Guest blog: Stephen Burke, United for All Ages – Is attacking pensioners the best way to promote intergenerational fairness?

After a lengthy inquiry, MPs on the Work and Pensions Select Committee have published their recommendations to tackle intergenerational fairness.

In short they suggest scrapping the triple lock on pensions and reviewing the winter fuel allowance. But are these measures the best way to promote fairness between the generations? Continue reading

Guest blog: Dr Bonnie-Jeanne MacDonald, Dalhousie University – Replacing the replacement rate: How much is ‘enough’ retirement income?

The final earnings replacement rate – where 70% is often advocated as the ‘right’ target – has been a longstanding and widespread measure of retirement income adequacy. Financial planners use this benchmark, as do actuaries and other pension plan advisers, academics, and public policy analysts. Continue reading

Guest Blog: Dr Valerie Egdell, Employment Research Institute, and Professor Jill Stavert & Rebecca McGregor, Centre for Mental Health and Incapacity Law Rights and Policy, Edinburgh Napier University – Understanding the Legal Implications of Dementia in the Workplace

As outlined by Professor Jane Elliott during the 2015 Future of Ageing conference the most important predictive factor for the development of dementia is age. However, of the over 800,000 people with dementia in the UK, in excess of 40,000 are aged under 65 years1. Continue reading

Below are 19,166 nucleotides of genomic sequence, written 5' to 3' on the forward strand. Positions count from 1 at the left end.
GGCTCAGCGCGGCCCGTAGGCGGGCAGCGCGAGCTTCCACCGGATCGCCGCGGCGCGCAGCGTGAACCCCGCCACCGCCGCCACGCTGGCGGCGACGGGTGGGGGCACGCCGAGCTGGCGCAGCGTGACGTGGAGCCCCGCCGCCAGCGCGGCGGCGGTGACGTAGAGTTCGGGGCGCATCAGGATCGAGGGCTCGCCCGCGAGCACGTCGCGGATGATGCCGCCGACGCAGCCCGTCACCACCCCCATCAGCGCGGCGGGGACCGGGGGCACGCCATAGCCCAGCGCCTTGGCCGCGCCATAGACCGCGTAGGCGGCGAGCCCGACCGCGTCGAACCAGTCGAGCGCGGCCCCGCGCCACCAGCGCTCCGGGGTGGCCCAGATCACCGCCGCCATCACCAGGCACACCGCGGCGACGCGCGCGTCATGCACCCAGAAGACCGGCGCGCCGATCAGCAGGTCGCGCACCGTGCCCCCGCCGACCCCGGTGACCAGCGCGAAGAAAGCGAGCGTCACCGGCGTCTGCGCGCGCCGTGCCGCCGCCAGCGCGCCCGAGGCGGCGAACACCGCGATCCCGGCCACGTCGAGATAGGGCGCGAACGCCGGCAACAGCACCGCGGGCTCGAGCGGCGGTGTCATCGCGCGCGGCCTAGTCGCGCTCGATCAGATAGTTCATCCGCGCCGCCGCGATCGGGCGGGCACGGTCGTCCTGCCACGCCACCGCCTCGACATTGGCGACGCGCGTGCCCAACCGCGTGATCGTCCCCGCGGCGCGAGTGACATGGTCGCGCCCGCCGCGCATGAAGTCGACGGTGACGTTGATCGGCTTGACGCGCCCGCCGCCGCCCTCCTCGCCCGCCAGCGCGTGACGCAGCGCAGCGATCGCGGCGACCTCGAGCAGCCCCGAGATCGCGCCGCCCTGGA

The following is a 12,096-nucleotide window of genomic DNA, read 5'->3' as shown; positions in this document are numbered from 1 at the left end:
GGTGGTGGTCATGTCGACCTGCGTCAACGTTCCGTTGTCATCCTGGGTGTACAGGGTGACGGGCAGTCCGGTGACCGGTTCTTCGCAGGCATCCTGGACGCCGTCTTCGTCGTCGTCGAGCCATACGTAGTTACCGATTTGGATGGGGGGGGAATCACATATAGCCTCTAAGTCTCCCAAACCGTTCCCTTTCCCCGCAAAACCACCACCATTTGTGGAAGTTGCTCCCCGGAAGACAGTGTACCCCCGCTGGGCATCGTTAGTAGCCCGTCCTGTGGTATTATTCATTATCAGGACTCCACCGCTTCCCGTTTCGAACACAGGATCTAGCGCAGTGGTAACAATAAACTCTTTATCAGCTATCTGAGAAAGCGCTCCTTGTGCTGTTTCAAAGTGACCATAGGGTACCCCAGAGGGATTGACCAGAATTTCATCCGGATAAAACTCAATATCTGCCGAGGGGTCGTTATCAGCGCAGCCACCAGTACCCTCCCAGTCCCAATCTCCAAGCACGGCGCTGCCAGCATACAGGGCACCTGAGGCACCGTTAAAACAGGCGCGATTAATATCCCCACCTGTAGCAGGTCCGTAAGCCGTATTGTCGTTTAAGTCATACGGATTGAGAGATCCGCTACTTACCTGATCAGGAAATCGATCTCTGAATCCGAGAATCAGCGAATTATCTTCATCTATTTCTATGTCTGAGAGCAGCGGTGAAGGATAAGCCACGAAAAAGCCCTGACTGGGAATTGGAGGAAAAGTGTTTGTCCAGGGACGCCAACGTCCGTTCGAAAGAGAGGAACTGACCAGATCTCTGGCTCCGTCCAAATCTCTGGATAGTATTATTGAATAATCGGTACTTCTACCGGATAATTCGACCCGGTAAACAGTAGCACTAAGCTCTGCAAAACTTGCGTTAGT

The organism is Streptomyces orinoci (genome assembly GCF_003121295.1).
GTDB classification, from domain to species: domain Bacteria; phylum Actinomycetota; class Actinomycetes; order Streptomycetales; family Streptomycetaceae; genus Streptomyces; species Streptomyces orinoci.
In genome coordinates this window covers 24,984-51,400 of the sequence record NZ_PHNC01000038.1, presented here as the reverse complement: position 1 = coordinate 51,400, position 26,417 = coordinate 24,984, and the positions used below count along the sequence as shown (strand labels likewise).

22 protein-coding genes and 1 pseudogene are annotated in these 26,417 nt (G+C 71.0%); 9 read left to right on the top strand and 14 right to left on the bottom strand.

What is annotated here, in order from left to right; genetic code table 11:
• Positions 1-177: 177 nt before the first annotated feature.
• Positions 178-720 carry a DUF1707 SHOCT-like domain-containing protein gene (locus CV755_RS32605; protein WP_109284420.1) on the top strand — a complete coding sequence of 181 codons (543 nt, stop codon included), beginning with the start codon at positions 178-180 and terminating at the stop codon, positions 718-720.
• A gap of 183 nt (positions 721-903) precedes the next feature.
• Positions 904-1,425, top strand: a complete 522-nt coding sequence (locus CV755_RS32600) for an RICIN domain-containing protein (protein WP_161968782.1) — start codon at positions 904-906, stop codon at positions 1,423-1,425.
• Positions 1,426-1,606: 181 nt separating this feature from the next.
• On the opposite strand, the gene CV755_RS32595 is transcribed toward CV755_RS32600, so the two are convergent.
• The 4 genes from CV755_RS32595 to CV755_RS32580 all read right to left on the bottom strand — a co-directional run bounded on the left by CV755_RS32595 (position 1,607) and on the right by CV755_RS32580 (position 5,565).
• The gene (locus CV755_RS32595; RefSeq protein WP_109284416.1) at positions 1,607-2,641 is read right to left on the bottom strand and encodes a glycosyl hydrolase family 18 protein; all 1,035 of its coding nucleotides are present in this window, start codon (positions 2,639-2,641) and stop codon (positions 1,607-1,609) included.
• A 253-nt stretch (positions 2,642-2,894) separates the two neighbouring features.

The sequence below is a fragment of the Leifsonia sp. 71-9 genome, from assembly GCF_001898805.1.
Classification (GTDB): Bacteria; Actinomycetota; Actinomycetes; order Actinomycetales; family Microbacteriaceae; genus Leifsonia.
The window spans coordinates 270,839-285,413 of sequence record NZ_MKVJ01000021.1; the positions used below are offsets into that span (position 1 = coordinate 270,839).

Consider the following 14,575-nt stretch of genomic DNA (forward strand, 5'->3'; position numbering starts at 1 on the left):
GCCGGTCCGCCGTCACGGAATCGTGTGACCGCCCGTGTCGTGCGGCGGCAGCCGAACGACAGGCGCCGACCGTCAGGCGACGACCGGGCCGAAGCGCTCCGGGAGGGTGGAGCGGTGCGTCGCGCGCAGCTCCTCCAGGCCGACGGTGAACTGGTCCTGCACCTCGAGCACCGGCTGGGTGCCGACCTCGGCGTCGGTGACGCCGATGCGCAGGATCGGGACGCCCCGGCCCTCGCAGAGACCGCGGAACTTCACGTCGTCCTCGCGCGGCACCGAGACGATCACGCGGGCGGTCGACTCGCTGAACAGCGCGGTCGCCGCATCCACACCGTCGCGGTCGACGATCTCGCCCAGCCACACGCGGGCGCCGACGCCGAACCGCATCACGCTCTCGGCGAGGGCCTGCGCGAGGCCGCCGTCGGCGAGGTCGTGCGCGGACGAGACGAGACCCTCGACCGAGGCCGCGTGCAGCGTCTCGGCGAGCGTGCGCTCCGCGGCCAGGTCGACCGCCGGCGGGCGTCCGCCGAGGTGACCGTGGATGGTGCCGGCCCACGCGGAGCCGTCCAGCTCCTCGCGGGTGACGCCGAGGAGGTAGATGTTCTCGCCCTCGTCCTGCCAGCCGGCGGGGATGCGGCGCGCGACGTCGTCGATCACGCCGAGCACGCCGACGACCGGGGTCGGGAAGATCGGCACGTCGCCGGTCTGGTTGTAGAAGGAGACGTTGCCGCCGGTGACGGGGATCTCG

Guest blog: Dr Marianne Coleman, Emeritus Reader in Educational Leadership, Institute of Education – The future challenges and opportunities of health and care in an ageing society

Longer life expectancy and the resulting ageing of the population is popularly seen as problematic, with a focus on the costs and problems involved. But having a longer life is good news for most people and such a major demographic shift creates opportunities to re-think attitudes and values to the benefit of us all. Continue reading

Guest Blog: Clare Bambra, Professor of Public Health Geography, Department of Geography, Durham University – Where you live can kill you

In 1842, the English social reformer Edwin Chadwick documented a 30-year discrepancy between the life expectancy of men in the poorest social classes and the gentry. He also found a North-South health divide with people from all social classes faring better in the rural South than in the industrial North. Continue reading